Suffolk County and its largest law-enforcement union have reached an agreement that allows officials to equip cops with body cameras and implement other reforms to ensure "accountability," County Executive Steve Bellone said Wednesday.
The agreement with the Suffolk Police Benevolent Association on the county's sweeping 1,000-page reform plan clears the way for 1,600 of the department's 2,400 police officers to wear body cameras, Bellone said at a news conference in Hauppauge. Suffolk officials and the union also agreed to other reform proposals subject to collective bargaining that provide civilian oversight of misconduct complaints and bolster response to individuals suffering from mental health crises.
What to know
- Suffolk County and its largest law-enforcement union have reached an agreement that allows officials to equip cops with body cameras and implement other reforms.
- Suffolk officers will receive $1,000 a year for the first three years for agreeing to body cameras and other reforms, officials said, and $3,000 a year after that.
- The county has included $24 million in its capital budget to purchase the cameras, implement the program, and maintain the devices and data systems.
The reform plan was developed by the Suffolk County Police Reform and Reinvention Task Force, a 37-member panel appointed by Bellone in September 2020 and led by deputy county executives Vanessa Baird-Streeter and Jon Kaiman. The legislature approved the task force in March. It included law-enforcement officials, lawmakers, civil rights advocates and religious leaders.
"I believe public safety and justice goes hand in hand. This plan makes it clear we can keep streets safe and have accountability," Bellone said. He was joined by Acting Police Commissioner Stuart Cameron, Police Benevolent Association President Noel DiGerolamo, Suffolk Legislature Presiding Officer Robert Calarco and other lawmakers.
"This is a defining time for the future of policing," Bellone said.
Suffolk officers will receive $1,000 a year for the first three years for agreeing to body cameras and other reforms, officials said, and $3,000 a year after that.
Former Gov. Andrew M. Cuomo ordered local governments to reform and modernize their law enforcement agencies in June 2020, shortly after George Floyd's murder by a Minneapolis police officer while in custody. Floyd's death sparked months of nationwide protests over police killings and other forms of misconduct by law enforcement.
The task force drafted the plan after seven months of discussions and meetings with community members. The panel heard from thousands of residents and advocates seeking more accountability from the police department as well as increased civilian oversight. Officials began implementing portions of the plan soon after it was approved by the Suffolk Legislature in March, but some proposals required union approval.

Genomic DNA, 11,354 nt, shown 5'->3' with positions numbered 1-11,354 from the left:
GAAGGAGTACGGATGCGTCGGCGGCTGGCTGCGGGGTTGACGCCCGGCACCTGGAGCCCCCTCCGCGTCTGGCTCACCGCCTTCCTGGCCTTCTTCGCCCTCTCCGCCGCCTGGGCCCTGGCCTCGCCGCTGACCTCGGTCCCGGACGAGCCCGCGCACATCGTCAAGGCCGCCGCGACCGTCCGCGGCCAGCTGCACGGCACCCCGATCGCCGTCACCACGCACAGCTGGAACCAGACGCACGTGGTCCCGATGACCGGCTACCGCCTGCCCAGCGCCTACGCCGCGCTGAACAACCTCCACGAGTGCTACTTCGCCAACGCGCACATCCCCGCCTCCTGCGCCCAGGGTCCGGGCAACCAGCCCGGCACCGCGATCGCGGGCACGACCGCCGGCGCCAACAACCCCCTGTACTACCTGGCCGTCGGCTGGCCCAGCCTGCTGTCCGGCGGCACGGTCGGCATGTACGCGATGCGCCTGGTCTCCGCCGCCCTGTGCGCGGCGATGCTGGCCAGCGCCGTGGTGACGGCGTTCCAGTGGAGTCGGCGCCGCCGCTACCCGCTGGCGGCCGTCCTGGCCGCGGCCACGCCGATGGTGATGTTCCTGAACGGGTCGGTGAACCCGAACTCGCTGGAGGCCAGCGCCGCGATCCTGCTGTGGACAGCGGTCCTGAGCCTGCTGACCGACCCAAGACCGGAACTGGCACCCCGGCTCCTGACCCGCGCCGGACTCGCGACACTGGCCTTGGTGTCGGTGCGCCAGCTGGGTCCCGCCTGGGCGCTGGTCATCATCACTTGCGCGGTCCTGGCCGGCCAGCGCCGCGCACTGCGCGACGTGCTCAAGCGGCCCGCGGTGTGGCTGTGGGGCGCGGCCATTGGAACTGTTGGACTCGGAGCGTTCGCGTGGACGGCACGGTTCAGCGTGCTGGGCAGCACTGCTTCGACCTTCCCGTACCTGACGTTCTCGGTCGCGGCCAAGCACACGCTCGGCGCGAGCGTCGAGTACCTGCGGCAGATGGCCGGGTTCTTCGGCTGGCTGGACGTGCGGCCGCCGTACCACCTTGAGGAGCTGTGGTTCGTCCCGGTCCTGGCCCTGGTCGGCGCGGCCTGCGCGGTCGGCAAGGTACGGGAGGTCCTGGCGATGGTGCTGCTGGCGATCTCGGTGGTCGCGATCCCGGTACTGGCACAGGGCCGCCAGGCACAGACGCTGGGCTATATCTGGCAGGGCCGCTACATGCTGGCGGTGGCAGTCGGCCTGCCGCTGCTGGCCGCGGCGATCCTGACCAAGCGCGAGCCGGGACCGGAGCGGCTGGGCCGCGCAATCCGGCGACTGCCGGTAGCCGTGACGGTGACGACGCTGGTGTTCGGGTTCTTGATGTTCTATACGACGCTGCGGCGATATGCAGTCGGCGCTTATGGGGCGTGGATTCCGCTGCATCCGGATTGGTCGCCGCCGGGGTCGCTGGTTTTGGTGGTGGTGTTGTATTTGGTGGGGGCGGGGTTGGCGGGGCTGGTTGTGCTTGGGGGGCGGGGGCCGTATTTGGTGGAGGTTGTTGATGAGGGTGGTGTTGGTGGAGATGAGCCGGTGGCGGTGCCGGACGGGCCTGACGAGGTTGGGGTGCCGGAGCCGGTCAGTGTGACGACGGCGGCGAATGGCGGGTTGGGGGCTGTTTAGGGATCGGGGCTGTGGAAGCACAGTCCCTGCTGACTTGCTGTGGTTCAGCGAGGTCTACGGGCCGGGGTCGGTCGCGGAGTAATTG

"This is good news," said task force member Theresa Sanders, president and CEO of the Urban League of Long Island. "It is good to see that the recommendations we made are moving forward."
Members said the task force included people with conflicting viewpoints that resulted in heated conversations.
"It was led in such a way that we were able to have discussions and disagreements," said task force member David Kilmnick, CEO and president of the New York LGBT Network. "There were some conflicts but we hashed it out behind the scenes."
The process, added Suffolk Minority Leader Kevin McCaffrey (R-Lindenhurst), who also served on the task force, "helped open up a lot of eyes on both sides."
Officials said they hope to negotiate similar agreements with the Suffolk County Detectives Association and the Superior Officers Association. County officials have also been in discussions about body cameras with the Suffolk Sheriff’s Deputies Association and the Suffolk Corrections Officers Association.
The county has included $24 million in its capital budget to purchase the cameras, implement the program, and maintain the devices and data systems.
DiGerolamo said his members support body cameras because the devices will highlight good policing and debunk false claims about misconduct.
The agreement allows the county’s Human Rights Commission to review police misconduct complaints in tandem with the Suffolk police Internal Affairs Bureau. The Human Rights Commission will also conduct a final review of the complaint and investigation. The county legislature is expected to vote Tuesday on a bill that expands the powers of the Human Rights Commission, according to Calarco, who said he expects it to pass by the end of the year.
The department is also adding three new investigators to the commission to review police misconduct, Bellone said.
Suffolk police will also hire civilians to work at the front desk of its seven police precincts. The civilian employees will take police reports and conduct other business with residents who may not be comfortable speaking to uniformed police officers, officials said.
The agreement also allows the county to improve how the department responds to individuals suffering from mental health crises.
Suffolk police will now send mental health-related calls through the 911 center for evaluation and potential diversion to a mobile crisis hotline.
The department will also increase the number of officers receiving mental health response training.Bellone’s proposed 2022 operating budget includes $1 million in funding to establish overnight crisis teams and augment daytime crisis resources.
Task force member Serena Liguori, executive director of New Hour for Women and Children, said the mental health reforms are vital.
"I think this is a positive step to see these recommendations that came out of many meetings implemented, but ultimately the proof will be in how they are implemented," Liguori said.